Sports media members get to experience a lot of incredible events in person, but which ones truly stand out? That’s the question Eric Mirlis goes after in his new book, “I Was There.” The book features 65 broadcasters and writers from a wide variety of career paths talking about the five top sports moments they’ve experienced live, including Joe Buck, Bob Costas, Jim Nantz and others, and it has a great mix of widely-significant moments (such as David Tyree’s helmet catch in Super Bowl XLII and Vince Young’s performance in the 2006 Rose Bowl), lesser-known moments (such as Frank Deford’s account of the 1964 Princeton-Michigan regular-season basketball clash or Joe Posnanski’s stew story from the 2000 Olympics, and moments that resonated more for their significance to the media member (such as Michelle Beadle’s experience at the inaugural Austin Ice Bats game or Scott Ferrall’s momentous trip to Talledega.) Mirlis spoke to Awful Announcing this week about the book, why he chose to write it, and how it came together.
Awful Announcing: What gave you the idea for this book in the first place?
Eric Mirlis: The idea goes back to around 2005, when I was playing around with a website of my own and trying out a lot of different ideas. One of those was something I called “The List”, in which I asked a bunch of friends in the business a different “Top 5” sports topic every week. The question of “Top 5 Sports Moments Seen In Person” came up and things kind of rolled from there. It is actually a sequel of sorts to a book I wrote in 2007 called “Being There, which covered the same basic subject, with an almost completely different group of broadcasters and writers. At the end of the day, it is a topic that every sports fans sits around and talks about with friends, which makes it something everyone can relate to regardless of what you do for a living, and you can read a lot of stories in the book and compare them to your own personal experience.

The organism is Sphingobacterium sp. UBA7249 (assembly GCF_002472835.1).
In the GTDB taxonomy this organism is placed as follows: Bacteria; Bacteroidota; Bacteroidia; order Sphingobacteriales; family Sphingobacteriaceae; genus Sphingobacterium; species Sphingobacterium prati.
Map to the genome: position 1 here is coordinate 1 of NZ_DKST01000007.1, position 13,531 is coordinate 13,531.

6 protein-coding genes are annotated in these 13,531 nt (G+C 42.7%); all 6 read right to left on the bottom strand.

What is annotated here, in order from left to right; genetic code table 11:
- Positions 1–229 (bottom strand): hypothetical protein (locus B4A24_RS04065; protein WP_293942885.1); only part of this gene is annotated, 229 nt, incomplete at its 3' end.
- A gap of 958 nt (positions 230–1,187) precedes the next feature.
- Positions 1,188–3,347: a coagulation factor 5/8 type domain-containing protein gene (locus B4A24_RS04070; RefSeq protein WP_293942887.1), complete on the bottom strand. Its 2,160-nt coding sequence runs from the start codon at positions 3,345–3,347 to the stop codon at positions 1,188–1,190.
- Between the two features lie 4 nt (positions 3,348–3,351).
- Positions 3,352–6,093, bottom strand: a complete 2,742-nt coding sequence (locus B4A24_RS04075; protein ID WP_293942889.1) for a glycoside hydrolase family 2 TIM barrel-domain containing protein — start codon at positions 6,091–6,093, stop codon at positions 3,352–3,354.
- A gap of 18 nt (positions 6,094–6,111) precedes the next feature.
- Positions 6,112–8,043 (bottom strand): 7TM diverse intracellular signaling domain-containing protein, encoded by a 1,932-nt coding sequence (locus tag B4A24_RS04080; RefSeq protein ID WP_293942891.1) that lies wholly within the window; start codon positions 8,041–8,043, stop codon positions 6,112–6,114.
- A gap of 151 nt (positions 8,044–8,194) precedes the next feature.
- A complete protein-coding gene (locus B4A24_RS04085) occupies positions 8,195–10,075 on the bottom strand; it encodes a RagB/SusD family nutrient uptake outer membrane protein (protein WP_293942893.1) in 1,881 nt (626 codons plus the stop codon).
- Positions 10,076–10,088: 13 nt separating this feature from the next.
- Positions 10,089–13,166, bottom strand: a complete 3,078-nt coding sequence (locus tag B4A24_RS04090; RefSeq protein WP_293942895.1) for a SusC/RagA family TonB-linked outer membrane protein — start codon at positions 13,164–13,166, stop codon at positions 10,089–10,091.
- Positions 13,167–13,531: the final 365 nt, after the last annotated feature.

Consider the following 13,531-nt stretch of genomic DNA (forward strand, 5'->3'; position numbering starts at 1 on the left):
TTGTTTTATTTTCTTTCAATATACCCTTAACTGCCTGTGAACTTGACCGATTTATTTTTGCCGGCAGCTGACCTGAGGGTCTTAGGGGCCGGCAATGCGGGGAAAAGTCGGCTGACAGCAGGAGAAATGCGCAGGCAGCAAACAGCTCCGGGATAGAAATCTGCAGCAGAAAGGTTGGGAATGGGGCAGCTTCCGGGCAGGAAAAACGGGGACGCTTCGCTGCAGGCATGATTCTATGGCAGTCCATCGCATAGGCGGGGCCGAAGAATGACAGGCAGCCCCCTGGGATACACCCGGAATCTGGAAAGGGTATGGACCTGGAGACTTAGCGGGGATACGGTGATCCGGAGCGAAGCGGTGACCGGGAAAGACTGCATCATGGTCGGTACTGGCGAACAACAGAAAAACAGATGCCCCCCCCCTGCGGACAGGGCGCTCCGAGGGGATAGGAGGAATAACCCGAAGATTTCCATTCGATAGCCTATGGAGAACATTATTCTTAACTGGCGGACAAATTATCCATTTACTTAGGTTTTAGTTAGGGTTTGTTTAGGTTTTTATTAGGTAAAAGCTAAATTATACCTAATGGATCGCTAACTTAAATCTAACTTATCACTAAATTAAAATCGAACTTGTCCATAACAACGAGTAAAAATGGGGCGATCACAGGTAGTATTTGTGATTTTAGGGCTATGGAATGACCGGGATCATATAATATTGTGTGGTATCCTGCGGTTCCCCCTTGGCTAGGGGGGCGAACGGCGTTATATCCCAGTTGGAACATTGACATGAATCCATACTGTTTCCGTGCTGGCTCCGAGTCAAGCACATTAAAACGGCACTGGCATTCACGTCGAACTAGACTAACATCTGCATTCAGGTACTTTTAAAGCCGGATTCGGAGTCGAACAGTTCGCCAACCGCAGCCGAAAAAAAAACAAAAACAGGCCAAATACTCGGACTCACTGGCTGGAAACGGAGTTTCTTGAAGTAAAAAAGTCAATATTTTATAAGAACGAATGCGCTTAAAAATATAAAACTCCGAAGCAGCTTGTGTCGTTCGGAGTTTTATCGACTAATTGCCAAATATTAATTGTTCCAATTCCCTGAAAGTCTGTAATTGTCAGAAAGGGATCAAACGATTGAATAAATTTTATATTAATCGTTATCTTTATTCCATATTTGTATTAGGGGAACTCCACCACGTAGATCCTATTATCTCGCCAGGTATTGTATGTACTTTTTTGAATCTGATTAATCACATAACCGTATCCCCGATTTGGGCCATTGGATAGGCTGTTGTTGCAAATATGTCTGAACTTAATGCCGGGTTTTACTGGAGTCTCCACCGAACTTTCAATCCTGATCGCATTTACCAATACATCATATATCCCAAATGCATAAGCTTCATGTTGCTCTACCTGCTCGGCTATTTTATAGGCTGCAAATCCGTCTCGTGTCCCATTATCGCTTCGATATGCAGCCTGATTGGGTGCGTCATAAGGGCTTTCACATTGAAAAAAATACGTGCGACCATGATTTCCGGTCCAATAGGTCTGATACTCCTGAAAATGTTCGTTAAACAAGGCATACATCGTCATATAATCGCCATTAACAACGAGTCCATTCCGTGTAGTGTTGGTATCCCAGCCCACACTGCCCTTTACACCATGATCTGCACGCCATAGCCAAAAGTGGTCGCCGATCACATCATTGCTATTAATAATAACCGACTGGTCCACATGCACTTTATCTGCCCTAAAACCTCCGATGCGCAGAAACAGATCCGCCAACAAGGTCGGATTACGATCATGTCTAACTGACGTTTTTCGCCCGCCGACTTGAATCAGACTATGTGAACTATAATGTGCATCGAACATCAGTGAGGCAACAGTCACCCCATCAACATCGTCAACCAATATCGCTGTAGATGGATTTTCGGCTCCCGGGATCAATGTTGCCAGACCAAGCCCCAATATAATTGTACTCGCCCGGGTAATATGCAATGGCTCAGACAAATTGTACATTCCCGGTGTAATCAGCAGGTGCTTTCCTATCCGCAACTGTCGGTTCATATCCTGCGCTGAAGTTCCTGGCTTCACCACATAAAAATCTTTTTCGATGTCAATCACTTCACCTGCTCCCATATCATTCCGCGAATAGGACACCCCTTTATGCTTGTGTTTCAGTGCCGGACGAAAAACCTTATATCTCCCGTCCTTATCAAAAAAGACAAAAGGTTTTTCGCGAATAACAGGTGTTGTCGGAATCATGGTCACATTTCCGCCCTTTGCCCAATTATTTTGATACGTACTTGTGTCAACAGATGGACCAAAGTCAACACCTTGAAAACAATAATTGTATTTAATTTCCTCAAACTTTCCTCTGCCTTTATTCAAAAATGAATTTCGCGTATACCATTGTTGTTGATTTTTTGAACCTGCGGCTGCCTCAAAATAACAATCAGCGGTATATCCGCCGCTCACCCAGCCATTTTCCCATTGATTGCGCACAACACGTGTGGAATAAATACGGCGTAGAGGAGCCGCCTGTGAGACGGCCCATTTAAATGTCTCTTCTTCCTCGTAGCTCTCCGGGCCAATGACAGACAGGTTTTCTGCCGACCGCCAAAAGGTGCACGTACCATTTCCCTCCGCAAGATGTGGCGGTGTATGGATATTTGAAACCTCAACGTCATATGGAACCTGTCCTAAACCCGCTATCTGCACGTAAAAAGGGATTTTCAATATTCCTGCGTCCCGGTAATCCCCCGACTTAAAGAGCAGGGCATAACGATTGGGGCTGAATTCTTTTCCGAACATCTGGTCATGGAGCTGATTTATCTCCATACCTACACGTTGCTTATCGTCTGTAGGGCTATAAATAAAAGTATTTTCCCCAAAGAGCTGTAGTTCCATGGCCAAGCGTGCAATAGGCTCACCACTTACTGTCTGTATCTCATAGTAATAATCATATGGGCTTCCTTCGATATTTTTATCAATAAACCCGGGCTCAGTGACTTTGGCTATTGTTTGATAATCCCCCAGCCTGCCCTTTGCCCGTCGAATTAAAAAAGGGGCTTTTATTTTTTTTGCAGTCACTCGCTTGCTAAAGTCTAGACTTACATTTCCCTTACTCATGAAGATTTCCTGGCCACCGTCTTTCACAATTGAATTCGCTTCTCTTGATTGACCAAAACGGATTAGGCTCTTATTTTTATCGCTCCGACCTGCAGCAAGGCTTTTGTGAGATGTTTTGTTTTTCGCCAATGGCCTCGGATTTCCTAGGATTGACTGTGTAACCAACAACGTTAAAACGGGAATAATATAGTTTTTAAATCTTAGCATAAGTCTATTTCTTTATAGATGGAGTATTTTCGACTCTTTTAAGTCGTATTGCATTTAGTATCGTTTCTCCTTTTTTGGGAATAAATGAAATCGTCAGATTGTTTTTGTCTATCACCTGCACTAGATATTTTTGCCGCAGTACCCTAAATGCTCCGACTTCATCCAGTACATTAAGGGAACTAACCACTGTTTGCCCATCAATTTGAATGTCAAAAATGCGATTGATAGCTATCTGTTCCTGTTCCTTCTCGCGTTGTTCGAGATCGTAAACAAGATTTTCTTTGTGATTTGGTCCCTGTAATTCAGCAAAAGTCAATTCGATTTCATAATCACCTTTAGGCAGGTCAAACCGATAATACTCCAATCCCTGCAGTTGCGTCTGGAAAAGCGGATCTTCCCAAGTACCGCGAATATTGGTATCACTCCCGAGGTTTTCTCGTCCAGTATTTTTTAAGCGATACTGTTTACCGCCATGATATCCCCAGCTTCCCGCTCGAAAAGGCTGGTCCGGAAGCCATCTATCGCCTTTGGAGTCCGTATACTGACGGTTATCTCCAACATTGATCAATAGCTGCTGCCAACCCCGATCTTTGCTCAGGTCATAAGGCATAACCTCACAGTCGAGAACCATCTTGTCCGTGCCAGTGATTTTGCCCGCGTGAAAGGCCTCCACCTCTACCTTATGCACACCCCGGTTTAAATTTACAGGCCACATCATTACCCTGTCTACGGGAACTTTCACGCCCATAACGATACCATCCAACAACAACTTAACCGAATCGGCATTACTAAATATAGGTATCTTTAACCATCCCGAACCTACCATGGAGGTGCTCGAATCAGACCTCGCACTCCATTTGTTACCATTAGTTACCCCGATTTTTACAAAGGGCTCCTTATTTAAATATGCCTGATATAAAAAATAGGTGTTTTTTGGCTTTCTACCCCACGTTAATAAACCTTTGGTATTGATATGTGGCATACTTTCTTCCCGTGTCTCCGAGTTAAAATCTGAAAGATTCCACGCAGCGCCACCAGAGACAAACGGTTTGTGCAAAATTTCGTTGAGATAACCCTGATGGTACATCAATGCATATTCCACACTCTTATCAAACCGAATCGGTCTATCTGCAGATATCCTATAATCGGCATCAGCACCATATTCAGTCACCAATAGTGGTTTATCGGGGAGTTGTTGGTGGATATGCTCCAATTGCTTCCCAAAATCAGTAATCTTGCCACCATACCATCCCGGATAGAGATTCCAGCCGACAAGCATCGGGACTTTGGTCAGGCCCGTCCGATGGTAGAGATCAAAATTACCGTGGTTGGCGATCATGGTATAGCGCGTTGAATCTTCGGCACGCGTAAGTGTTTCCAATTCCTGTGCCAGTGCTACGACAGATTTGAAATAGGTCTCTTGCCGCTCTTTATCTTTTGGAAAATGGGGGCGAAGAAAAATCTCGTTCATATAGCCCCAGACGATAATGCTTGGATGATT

AA: You mentioned in the acknowledgements that Kenny Albert was “bugging you to do this” and that his support and encouragement was critical: what interested him in the idea, and how did he help you throughout the process?
EM: Kenny and I went to college together and have been friends since then, and he was one of the people that got behind me when I did the first book (along with another college friend, Rich Ackerman). After the first one was done, he continually told me that I needed to do a second one, especially with the growth of social media. He kept telling me that “The first book came out three years too soon” because of the ways it could be promoted with Facebook and Twitter now. Once the process started, he was also very helpful as one of the main people connecting me with other broadcasters and writers and getting them to participate.
AA: How long did the book take to pull together, from idea to finished product? What was working on it like?
EM: I started getting commitments from people to participate in October, 2014, and started doing interviews not too long after that. Between interviews, transcribing and editing, the final draft was done early this year, so the whole process took almost a year and half. The best part of doing it, of course, was the opportunity to speak with so many legends of the business and have a casual conversation with each of them about their favorite moments. If you told me that I would one day have my name on the same book cover as Marv Albert, Joe Buck, Bob Costas and Jim Nantz, I never would have believed you. As for the worst part, well, anyone who has to transcribe interview will tell you how painful that process is!
AA: Your introduction mentions the variety in what respondents picked as “top sports moments,” from seminal moments in sports (Super Bowls, BCS championships, etc) to unexpected surprises like no-hitters to moments that resonate for personal reasons to moments that matter for family reasons. Did you initially expect that much variety? And how did the responses compare to what you initially expected in general?